Stephen Louis

Stephen Louis, an incoming senior at Higley High, is holding a drive at the school parking lot next Saturday to collect badly needed supplies for virus-stricken Native American communities in Arizona. 

Higley High School’s booster clubs are poised to help with a donation drive benefiting the Navajo Nation, Hualapai Tribe and Hopi Tribe in northern Arizona. 

 “My son said, ‘mom, people are dying, we have to do something,’” said Charlene Jackson-Etnire, who spearheaded the drive. “It’s something that impacts us, it involves our people.”

Jackson-Etnire and her son Stephen Louis are members of the Navajo Nation while her husband is a member of the Hopi Tribe. She also is an attorney for the Hualapai Tribe.

Native Americans are disproportionately affected by COVID-19 due to factors such as lack of running water and limited access to medical care.

The Navajo Nation, headquartered in Window Rock, in May laid claim to having the highest per capital level of COVID-19 cases in the country. Arizona has 21 federally recognized tribes.

Jackson-Etnire said her 17-year-old son, who plays varsity football and will be a senior at Higley this year, told her there was a team requirement for a community service project, which couldn’t be met because everything was canceled. 

He suggested “maybe do a donation drive and help the people back home.”

Jackson-Etnire, who is on the school’s football booster club, said she approached Higley head football Coach Eddy Zubey, who readily supported the idea.

“And I went to the booster club and they all agreed and I asked the athletic director and he took it up a notch and involved all the boosters in Higley,” Jackson-Etnire said.

Last week, the Navajo Nation reported a total of 269 deaths and 5,808 positive COVID-19 cases.  

The Navajo Nation’s reservation spreads into Apache, Navajo and Coconino counties in Arizona and parts of New Mexico and Utah. The 2010 U.S. Census counted 153,323 Navajo living on the Navajo Nation, which makes it the second largest tribe in the country.

The Hualapai Tribe with 1,415 members in 2019, reported nine deaths and 94 positive COVID-19 cases as of June 4 and the Hopi Tribe reported 79 tribal members tested positive for the virus as of June 5. The tribe had 12,038 residents in 2019, according to the state health department.

Jackson-Etnire said last week all three tribes are still on lockdown.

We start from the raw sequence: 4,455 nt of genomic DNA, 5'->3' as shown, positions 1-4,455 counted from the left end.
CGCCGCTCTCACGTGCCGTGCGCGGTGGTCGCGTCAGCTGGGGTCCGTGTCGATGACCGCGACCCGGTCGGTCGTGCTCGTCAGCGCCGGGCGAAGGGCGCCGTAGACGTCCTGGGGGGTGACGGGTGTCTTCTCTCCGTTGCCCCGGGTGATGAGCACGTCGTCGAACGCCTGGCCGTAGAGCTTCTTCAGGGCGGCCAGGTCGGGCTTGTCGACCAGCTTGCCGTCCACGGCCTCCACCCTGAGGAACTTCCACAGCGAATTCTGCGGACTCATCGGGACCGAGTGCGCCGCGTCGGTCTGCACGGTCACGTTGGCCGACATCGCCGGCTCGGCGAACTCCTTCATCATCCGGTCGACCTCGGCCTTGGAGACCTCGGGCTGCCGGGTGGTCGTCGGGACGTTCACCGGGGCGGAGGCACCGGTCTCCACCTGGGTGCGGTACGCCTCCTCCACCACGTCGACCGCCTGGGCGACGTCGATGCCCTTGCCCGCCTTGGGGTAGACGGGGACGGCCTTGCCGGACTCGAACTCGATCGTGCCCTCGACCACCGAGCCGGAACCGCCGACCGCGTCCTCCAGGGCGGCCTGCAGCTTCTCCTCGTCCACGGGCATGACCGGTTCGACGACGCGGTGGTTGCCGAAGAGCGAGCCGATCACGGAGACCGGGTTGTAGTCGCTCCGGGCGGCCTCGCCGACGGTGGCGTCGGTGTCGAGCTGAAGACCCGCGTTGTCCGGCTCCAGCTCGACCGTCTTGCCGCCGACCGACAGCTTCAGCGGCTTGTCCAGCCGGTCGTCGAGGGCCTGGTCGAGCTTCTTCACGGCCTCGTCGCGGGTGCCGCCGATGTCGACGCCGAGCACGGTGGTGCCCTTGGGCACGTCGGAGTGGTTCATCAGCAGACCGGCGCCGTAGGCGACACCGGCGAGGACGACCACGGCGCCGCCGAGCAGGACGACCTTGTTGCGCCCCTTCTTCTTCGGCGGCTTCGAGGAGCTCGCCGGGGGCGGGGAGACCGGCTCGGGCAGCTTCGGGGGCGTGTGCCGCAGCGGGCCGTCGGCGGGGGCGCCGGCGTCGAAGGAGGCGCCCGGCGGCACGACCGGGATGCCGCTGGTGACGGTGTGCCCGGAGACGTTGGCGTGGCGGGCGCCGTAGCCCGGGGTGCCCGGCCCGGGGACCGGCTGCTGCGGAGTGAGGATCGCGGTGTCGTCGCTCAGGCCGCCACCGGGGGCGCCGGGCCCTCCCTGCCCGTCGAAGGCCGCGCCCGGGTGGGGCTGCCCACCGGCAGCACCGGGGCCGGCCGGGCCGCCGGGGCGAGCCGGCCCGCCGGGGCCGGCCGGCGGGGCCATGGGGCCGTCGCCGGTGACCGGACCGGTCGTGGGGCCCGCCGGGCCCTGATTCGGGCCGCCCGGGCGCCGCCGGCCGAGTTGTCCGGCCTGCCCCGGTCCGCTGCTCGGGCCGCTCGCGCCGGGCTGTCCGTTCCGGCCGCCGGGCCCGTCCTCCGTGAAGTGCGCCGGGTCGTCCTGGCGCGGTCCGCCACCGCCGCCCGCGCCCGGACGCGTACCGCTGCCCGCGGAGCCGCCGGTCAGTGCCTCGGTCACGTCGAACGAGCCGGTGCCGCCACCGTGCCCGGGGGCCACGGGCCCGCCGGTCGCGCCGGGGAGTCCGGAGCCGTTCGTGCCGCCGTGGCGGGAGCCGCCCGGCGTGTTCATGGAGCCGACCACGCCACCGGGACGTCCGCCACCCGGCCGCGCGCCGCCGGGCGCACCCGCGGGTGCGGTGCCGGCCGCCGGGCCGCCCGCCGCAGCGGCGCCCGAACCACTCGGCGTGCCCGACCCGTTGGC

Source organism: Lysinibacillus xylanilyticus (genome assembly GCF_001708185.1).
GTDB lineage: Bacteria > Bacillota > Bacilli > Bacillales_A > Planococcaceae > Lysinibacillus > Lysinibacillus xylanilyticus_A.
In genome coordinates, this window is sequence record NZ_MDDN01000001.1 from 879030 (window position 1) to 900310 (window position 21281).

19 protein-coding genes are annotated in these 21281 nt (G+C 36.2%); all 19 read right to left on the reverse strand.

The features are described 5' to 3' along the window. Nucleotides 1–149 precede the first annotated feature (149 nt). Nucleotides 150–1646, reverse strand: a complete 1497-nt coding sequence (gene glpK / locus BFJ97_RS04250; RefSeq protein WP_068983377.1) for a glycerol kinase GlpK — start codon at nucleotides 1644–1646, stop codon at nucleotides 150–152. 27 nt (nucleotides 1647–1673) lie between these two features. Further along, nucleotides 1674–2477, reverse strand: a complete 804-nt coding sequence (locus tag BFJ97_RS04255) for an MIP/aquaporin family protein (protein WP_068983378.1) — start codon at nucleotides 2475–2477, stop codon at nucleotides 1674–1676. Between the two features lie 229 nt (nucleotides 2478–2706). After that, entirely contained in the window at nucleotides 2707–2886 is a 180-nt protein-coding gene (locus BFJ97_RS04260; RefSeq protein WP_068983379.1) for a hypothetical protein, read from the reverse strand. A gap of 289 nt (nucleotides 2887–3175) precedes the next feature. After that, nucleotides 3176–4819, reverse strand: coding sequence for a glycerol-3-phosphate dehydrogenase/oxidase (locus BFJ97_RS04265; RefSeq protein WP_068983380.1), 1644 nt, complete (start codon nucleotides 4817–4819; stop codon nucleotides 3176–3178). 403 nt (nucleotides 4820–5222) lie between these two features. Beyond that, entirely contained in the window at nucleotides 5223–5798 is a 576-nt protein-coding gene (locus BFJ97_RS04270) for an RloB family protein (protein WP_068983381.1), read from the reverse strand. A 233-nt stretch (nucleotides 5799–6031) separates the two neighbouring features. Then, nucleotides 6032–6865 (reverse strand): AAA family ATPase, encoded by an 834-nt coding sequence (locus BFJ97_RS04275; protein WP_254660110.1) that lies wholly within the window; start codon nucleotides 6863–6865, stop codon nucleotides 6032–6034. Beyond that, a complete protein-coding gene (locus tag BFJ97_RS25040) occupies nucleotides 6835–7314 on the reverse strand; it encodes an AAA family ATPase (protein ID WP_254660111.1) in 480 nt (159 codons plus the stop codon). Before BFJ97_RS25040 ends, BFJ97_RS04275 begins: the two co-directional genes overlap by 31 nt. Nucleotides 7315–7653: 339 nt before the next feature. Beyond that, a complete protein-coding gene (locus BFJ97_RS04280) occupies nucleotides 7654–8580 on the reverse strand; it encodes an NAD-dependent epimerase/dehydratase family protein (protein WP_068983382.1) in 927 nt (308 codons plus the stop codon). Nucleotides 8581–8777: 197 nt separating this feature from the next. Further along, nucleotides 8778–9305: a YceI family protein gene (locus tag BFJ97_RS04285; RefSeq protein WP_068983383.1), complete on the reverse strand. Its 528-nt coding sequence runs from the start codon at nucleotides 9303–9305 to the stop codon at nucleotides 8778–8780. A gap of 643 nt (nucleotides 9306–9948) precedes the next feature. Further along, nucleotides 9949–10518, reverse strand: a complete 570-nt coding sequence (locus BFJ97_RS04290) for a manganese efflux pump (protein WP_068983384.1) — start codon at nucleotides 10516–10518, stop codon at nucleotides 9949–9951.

The donation flier also notes the tribes are located in rural areas that are “considered food scarce,” where “people must travel distances to simply shop for groceries and household supplies.”

The tribes, where the poverty rate is nearly double the rest of the country, also got hit by job and income loss stemming from the pandemic.

Two of the tribes also are receiving help through a Navajo & Hopi Families COVID-19 Relief Fund, which has served over 8,000 households in 81 of the 110 Navajo Chapters and seven of the 12 Hopi Villages, according to a news release.  

The fund has so far raised over $4.7 million – which brings approximately $100,000 worth of food, water and essential items to Navajo and Hopi communities each week with enough to continue providing direct relief for another 11 months.

The primary objective of the Relief Fund is to flatten the curve on the Navajo Nation and the Hopi reservations, primarily through providing food and water to high risk, vulnerable and COVID-positive community members so they are able to stay home and practice social distancing.

“Our all-volunteer leadership team remains steadfast and committed to diligently protecting the well-being and health of vulnerable Navajo and Hopi community members during the COVID-19 pandemic,” said Relief Fund founder Ethel Branch. 

“This effort has grown from a small crowdfunding campaign with a handful of volunteers shopping, sanitizing and making deliveries, to a massive region-wide effort with international attention in just 12 weeks,” Branch added.

Jackson-Etnire said she preferred not to accept money donations and referred people to the tribes’ websites to donate instead. But if anyone wants to donate money at the event, she will take a check or money order made out to the individual tribe and have it delivered.

“I have family out there,” Jackson-Etnire said. “They are on lockdown and it’s a very scary situation and I’ve not been up there since all of this started. It’s sad.”